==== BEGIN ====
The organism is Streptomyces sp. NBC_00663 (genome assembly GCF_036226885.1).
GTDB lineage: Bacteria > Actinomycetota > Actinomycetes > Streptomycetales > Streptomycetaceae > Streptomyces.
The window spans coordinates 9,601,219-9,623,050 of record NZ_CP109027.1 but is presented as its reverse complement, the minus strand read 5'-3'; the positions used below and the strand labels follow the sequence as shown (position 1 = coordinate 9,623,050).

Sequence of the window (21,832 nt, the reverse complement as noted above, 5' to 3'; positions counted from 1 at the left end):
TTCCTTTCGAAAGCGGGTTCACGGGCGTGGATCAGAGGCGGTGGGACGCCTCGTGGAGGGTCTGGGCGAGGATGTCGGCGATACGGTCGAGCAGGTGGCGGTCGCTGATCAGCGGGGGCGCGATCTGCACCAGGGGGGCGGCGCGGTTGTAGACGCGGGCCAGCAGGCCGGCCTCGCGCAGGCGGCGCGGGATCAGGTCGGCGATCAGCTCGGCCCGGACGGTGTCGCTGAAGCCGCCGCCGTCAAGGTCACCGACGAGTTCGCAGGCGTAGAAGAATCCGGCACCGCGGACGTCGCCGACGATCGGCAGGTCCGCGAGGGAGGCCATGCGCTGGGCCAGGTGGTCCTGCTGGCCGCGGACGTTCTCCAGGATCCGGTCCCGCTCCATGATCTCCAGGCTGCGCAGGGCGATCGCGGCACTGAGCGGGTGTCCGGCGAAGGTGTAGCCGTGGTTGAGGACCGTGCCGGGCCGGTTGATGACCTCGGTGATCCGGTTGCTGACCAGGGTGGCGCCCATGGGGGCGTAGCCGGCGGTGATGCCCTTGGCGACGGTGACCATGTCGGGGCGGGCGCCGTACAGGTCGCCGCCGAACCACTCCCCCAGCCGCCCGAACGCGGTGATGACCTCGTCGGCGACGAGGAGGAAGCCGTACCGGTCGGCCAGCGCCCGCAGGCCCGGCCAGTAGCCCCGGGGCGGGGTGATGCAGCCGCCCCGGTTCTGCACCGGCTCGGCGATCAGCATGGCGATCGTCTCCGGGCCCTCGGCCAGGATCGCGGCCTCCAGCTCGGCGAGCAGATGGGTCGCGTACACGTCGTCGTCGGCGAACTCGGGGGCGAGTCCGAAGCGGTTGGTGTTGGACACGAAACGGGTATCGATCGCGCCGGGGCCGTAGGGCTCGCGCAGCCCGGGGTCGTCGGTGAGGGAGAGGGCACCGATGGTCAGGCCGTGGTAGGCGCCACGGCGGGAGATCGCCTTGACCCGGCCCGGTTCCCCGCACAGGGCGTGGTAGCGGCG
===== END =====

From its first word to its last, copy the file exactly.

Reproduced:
The organism is Streptomyces sp. NBC_00663 (genome assembly GCF_036226885.1).
GTDB lineage: Bacteria > Actinomycetota > Actinomycetes > Streptomycetales > Streptomycetaceae > Streptomyces.
The window spans coordinates 9,601,219-9,623,050 of record NZ_CP109027.1 but is presented as its reverse complement, the minus strand read 5'-3'; the positions used below and the strand labels follow the sequence as shown (position 1 = coordinate 9,623,050).

Sequence of the window (21,832 nt, the reverse complement as noted above, 5' to 3'; positions counted from 1 at the left end):
TTCCTTTCGAAAGCGGGTTCACGGGCGTGGATCAGAGGCGGTGGGACGCCTCGTGGAGGGTCTGGGCGAGGATGTCGGCGATACGGTCGAGCAGGTGGCGGTCGCTGATCAGCGGGGGCGCGATCTGCACCAGGGGGGCGGCGCGGTTGTAGACGCGGGCCAGCAGGCCGGCCTCGCGCAGGCGGCGCGGGATCAGGTCGGCGATCAGCTCGGCCCGGACGGTGTCGCTGAAGCCGCCGCCGTCAAGGTCACCGACGAGTTCGCAGGCGTAGAAGAATCCGGCACCGCGGACGTCGCCGACGATCGGCAGGTCCGCGAGGGAGGCCATGCGCTGGGCCAGGTGGTCCTGCTGGCCGCGGACGTTCTCCAGGATCCGGTCCCGCTCCATGATCTCCAGGCTGCGCAGGGCGATCGCGGCACTGAGCGGGTGTCCGGCGAAGGTGTAGCCGTGGTTGAGGACCGTGCCGGGCCGGTTGATGACCTCGGTGATCCGGTTGCTGACCAGGGTGGCGCCCATGGGGGCGTAGCCGGCGGTGATGCCCTTGGCGACGGTGACCATGTCGGGGCGGGCGCCGTACAGGTCGCCGCCGAACCACTCCCCCAGCCGCCCGAACGCGGTGATGACCTCGTCGGCGACGAGGAGGAAGCCGTACCGGTCGGCCAGCGCCCGCAGGCCCGGCCAGTAGCCCCGGGGCGGGGTGATGCAGCCGCCCCGGTTCTGCACCGGCTCGGCGATCAGCATGGCGATCGTCTCCGGGCCCTCGGCCAGGATCGCGGCCTCCAGCTCGGCGAGCAGATGGGTCGCGTACACGTCGTCGTCGGCGAACTCGGGGGCGAGTCCGAAGCGGTTGGTGTTGGACACGAAACGGGTATCGATCGCGCCGGGGCCGTAGGGCTCGCGCAGCCCGGGGTCGTCGGTGAGGGAGAGGGCACCGATGGTCAGGCCGTGGTAGGCGCCACGGCGGGAGATCGCCTTGACCCGGCCCGGTTCCCCGCACAGGGCGTGGTAGCGGCG